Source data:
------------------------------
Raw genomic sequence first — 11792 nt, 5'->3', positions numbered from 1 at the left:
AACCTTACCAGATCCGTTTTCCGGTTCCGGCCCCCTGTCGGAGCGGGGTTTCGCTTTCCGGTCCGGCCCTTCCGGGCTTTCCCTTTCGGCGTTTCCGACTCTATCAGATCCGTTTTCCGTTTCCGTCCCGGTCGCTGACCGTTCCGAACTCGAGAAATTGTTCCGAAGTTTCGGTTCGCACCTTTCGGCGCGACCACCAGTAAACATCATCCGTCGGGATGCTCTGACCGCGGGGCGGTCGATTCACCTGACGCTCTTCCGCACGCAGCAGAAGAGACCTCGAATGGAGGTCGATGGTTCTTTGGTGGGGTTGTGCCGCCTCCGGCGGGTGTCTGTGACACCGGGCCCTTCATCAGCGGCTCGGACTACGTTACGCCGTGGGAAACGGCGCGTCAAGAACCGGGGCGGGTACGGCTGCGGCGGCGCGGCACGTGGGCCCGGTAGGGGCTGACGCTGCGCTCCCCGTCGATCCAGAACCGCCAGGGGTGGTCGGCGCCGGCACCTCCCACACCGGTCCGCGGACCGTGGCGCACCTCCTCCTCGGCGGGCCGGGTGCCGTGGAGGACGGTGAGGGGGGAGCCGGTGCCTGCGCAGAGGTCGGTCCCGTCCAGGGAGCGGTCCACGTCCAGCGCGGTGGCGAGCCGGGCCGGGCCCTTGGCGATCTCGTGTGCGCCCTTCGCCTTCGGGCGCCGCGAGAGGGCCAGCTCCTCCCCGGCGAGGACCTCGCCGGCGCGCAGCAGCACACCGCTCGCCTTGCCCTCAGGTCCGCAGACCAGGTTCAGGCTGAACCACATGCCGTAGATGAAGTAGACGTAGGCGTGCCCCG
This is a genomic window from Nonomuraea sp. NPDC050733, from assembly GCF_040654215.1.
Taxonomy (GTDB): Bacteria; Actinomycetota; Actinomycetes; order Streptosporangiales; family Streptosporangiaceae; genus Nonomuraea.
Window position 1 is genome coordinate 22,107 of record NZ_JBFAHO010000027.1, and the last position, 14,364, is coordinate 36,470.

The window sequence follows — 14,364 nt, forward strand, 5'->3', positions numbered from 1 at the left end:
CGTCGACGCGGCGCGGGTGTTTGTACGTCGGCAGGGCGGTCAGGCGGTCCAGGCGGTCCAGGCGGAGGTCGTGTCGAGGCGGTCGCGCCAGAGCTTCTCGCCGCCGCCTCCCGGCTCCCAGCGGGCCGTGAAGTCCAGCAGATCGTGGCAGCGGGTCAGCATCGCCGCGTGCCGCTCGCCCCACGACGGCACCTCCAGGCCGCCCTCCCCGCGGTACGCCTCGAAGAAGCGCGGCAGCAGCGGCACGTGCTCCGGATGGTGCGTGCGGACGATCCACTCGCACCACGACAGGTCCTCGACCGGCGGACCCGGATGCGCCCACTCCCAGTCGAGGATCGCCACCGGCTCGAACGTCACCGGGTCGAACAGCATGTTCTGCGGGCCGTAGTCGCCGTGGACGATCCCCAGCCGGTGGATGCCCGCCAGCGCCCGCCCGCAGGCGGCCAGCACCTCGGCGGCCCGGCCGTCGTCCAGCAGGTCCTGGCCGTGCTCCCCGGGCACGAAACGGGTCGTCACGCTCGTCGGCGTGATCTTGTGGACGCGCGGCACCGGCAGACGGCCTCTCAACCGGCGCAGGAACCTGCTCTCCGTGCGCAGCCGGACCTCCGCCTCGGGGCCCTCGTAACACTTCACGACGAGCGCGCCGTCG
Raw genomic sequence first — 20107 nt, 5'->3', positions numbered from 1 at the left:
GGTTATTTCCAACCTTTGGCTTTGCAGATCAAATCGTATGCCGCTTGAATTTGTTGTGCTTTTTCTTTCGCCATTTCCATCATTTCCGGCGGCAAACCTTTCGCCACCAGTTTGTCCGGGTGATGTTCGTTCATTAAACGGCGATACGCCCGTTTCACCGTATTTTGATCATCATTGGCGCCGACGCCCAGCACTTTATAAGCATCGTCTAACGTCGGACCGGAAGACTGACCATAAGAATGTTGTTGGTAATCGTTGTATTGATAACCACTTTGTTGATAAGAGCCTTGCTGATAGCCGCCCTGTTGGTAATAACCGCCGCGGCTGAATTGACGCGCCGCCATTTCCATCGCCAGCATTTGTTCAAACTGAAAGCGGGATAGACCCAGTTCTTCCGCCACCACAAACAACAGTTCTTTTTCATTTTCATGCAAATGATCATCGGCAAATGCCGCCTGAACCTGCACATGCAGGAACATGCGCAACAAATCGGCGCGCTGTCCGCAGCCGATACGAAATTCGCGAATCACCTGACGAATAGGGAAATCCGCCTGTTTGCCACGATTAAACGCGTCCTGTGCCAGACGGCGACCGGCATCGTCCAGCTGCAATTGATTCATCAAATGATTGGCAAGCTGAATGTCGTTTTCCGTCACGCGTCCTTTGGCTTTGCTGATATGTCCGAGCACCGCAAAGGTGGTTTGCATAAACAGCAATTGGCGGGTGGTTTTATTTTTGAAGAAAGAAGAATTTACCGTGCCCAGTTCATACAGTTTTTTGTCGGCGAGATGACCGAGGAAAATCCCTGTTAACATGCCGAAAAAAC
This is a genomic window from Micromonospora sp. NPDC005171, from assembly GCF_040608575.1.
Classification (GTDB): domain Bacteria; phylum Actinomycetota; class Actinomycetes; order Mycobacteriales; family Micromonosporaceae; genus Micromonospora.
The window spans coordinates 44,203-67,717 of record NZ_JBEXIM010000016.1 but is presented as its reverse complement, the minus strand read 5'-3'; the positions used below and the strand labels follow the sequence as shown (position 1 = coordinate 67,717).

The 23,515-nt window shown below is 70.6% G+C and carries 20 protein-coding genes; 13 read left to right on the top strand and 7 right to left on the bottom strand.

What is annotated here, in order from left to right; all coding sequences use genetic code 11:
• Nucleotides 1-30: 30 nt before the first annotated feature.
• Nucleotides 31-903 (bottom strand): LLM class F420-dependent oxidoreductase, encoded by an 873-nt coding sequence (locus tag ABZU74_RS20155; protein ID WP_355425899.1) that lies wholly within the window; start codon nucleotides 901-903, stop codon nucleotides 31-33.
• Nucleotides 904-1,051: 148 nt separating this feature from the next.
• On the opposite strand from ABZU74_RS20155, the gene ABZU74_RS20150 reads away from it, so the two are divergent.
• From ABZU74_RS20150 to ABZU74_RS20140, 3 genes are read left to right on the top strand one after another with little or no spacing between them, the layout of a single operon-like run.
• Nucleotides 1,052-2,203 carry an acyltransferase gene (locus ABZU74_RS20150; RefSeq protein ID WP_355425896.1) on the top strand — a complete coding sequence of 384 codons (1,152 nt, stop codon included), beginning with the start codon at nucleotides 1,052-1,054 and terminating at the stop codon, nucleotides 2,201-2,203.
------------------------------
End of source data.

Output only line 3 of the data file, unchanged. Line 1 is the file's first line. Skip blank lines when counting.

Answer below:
This is a genomic window from Nonomuraea sp. NPDC050733, from assembly GCF_040654215.1.